Steamboat City Council weighs in on proposal to reduce parking spaces on 11th Street
March 15, 2018
STEAMBOAT SPRINGS — The city of Steamboat Springs will not move forward with a plan to sacrifice several parking spaces on 11th Street downtown to make room for new bike lanes and a dedicated left turn lane.
Instead, the City Council has asked city staff to go back to the drawing board and gather more public input to come up with a new plan for the street.
City council members passed on the bike lane option Tuesday night after several business owners and community members spoke in favor of saving the parking.
Kelly Landers, the owner of Creekside Cafe, said an elderly customer of the cafe was worried about their ability to continue going to the restaurant if the parking in the area was significantly reduced.
Council members also said they received several phone calls and emails from people who were concerned about the proposal.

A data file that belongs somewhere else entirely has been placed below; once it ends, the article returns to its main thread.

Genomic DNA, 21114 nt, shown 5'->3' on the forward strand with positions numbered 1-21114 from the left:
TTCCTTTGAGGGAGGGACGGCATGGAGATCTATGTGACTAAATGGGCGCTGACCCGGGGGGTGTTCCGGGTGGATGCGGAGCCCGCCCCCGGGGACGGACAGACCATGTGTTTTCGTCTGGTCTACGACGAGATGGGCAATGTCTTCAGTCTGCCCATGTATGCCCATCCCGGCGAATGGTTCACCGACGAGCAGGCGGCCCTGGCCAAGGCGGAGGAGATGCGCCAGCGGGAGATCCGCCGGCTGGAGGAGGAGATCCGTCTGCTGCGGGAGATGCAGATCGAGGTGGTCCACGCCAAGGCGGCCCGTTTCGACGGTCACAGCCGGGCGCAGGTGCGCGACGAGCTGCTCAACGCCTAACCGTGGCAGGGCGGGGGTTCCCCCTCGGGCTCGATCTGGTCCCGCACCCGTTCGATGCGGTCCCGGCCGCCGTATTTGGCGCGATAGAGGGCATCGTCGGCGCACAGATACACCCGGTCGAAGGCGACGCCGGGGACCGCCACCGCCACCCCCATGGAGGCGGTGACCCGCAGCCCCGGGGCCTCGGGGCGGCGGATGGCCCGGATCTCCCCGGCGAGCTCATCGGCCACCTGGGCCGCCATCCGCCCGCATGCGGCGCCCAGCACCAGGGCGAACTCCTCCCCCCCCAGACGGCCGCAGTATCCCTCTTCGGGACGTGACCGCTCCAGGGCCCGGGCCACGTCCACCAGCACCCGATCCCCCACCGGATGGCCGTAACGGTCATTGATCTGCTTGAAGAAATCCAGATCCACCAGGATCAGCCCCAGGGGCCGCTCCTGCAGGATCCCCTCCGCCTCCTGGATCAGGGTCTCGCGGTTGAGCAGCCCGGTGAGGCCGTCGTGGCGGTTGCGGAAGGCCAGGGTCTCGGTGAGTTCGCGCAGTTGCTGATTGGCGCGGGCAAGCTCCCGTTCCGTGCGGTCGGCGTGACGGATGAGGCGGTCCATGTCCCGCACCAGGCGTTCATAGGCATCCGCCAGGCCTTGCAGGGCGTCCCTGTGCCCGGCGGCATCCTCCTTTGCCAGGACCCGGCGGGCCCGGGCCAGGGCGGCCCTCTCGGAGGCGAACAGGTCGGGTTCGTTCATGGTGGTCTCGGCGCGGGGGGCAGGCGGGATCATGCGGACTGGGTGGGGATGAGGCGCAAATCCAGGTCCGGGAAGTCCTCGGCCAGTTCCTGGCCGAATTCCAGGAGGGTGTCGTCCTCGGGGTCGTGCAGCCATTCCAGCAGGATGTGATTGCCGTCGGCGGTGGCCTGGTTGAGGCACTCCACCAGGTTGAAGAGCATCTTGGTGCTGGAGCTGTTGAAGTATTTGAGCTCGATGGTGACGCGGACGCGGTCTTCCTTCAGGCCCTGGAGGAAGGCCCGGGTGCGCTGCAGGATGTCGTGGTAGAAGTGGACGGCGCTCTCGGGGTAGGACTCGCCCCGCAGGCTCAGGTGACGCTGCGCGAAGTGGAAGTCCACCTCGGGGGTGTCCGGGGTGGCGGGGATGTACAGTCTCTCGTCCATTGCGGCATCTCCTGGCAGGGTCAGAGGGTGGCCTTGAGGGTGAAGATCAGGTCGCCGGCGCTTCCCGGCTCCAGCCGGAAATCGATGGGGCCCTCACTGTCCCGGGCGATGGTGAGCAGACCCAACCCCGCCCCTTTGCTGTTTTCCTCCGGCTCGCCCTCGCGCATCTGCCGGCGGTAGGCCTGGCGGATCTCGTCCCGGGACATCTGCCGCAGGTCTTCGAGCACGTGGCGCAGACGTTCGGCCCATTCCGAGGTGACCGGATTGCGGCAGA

"I think the public has been speaking loud and clear … parking has been an issue for a long time, and taking it away is not the right option," councilwoman Lisel Petis said.
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The plan presented to council would have reduced the number of available parking spaces on 11th Street from 65 to 39 because diagonal parking spaces would have had to be converted to parallel spaces to accommodate the bike lanes.
City staff was recommending the plan because of the importance of 11th Street as a one of the two downtown street connections that link directly to the Yampa River Core Trail.
The reconstruction of 11th Street is part of a broader project that is adding millions of dollars worth of improvements in the downtown corridor that range from new sidewalks to lighting on Yampa Street.
Plans for 11th Street also were calling for new trees and sidewalks.
Instead of going forward with the plan that included bike lanes, the council wanted the city to conduct more public outreach and come up with a new plan.
Some council members were also OK with postponing the road work for another year.
For example, Kathi Meyer noted the Western Lodge property is expected to be redeveloped someday, and that might even result in additional public parking.
Meyer and other council members suggested waiting another year could lead to a better plan for the street.